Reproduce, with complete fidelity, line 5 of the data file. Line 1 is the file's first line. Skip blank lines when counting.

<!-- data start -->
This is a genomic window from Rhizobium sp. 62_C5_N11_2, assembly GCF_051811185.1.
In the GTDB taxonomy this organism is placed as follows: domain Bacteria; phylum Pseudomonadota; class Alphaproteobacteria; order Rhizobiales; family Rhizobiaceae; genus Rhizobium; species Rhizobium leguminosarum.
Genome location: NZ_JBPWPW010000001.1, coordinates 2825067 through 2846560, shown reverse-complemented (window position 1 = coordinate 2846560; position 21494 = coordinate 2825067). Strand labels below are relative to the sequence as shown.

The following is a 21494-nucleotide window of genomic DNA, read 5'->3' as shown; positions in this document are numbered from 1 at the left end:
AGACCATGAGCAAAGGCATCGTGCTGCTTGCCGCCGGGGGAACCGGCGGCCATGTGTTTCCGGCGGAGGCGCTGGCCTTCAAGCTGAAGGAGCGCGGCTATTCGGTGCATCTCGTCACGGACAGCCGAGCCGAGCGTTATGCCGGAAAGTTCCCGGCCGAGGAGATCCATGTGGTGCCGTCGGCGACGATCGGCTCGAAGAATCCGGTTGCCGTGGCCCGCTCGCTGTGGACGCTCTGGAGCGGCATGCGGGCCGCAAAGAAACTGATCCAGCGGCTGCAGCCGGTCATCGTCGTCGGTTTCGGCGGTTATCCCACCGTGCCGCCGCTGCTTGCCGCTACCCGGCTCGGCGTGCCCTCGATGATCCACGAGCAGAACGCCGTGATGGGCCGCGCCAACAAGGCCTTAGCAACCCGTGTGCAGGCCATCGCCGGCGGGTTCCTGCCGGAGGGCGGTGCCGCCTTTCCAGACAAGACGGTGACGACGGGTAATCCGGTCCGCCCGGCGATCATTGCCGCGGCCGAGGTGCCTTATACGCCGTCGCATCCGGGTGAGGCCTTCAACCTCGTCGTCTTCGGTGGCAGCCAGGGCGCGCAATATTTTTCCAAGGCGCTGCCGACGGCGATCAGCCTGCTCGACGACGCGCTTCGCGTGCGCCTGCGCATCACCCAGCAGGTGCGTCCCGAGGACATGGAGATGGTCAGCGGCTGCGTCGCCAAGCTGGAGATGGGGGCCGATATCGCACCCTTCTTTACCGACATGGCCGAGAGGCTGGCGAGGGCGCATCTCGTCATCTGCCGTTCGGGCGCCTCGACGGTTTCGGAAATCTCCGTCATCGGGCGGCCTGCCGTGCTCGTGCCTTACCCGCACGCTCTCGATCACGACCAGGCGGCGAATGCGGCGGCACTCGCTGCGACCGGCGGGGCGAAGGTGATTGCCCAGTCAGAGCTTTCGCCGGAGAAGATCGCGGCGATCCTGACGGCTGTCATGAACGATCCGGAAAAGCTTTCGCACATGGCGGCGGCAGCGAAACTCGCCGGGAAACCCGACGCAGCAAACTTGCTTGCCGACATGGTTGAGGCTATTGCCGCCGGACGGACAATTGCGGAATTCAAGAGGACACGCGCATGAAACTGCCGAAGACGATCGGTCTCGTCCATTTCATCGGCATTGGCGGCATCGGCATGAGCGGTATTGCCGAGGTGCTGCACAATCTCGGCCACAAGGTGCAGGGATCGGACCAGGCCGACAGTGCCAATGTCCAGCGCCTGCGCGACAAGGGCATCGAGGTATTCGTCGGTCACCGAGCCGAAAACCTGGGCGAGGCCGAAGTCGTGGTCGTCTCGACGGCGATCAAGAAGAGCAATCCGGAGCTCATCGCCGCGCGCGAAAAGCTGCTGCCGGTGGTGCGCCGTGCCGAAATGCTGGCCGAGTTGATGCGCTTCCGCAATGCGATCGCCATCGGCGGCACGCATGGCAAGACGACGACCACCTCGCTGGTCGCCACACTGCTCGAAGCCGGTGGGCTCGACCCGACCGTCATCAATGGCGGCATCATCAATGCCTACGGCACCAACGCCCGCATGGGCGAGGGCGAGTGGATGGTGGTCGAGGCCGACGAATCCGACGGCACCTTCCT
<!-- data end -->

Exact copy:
AGACCATGAGCAAAGGCATCGTGCTGCTTGCCGCCGGGGGAACCGGCGGCCATGTGTTTCCGGCGGAGGCGCTGGCCTTCAAGCTGAAGGAGCGCGGCTATTCGGTGCATCTCGTCACGGACAGCCGAGCCGAGCGTTATGCCGGAAAGTTCCCGGCCGAGGAGATCCATGTGGTGCCGTCGGCGACGATCGGCTCGAAGAATCCGGTTGCCGTGGCCCGCTCGCTGTGGACGCTCTGGAGCGGCATGCGGGCCGCAAAGAAACTGATCCAGCGGCTGCAGCCGGTCATCGTCGTCGGTTTCGGCGGTTATCCCACCGTGCCGCCGCTGCTTGCCGCTACCCGGCTCGGCGTGCCCTCGATGATCCACGAGCAGAACGCCGTGATGGGCCGCGCCAACAAGGCCTTAGCAACCCGTGTGCAGGCCATCGCCGGCGGGTTCCTGCCGGAGGGCGGTGCCGCCTTTCCAGACAAGACGGTGACGACGGGTAATCCGGTCCGCCCGGCGATCATTGCCGCGGCCGAGGTGCCTTATACGCCGTCGCATCCGGGTGAGGCCTTCAACCTCGTCGTCTTCGGTGGCAGCCAGGGCGCGCAATATTTTTCCAAGGCGCTGCCGACGGCGATCAGCCTGCTCGACGACGCGCTTCGCGTGCGCCTGCGCATCACCCAGCAGGTGCGTCCCGAGGACATGGAGATGGTCAGCGGCTGCGTCGCCAAGCTGGAGATGGGGGCCGATATCGCACCCTTCTTTACCGACATGGCCGAGAGGCTGGCGAGGGCGCATCTCGTCATCTGCCGTTCGGGCGCCTCGACGGTTTCGGAAATCTCCGTCATCGGGCGGCCTGCCGTGCTCGTGCCTTACCCGCACGCTCTCGATCACGACCAGGCGGCGAATGCGGCGGCACTCGCTGCGACCGGCGGGGCGAAGGTGATTGCCCAGTCAGAGCTTTCGCCGGAGAAGATCGCGGCGATCCTGACGGCTGTCATGAACGATCCGGAAAAGCTTTCGCACATGGCGGCGGCAGCGAAACTCGCCGGGAAACCCGACGCAGCAAACTTGCTTGCCGACATGGTTGAGGCTATTGCCGCCGGACGGACAATTGCGGAATTCAAGAGGACACGCGCATGAAACTGCCGAAGACGATCGGTCTCGTCCATTTCATCGGCATTGGCGGCATCGGCATGAGCGGTATTGCCGAGGTGCTGCACAATCTCGGCCACAAGGTGCAGGGATCGGACCAGGCCGACAGTGCCAATGTCCAGCGCCTGCGCGACAAGGGCATCGAGGTATTCGTCGGTCACCGAGCCGAAAACCTGGGCGAGGCCGAAGTCGTGGTCGTCTCGACGGCGATCAAGAAGAGCAATCCGGAGCTCATCGCCGCGCGCGAAAAGCTGCTGCCGGTGGTGCGCCGTGCCGAAATGCTGGCCGAGTTGATGCGCTTCCGCAATGCGATCGCCATCGGCGGCACGCATGGCAAGACGACGACCACCTCGCTGGTCGCCACACTGCTCGAAGCCGGTGGGCTCGACCCGACCGTCATCAATGGCGGCATCATCAATGCCTACGGCACCAACGCCCGCATGGGCGAGGGCGAGTGGATGGTGGTCGAGGCCGACGAATCCGACGGCACCTTCCT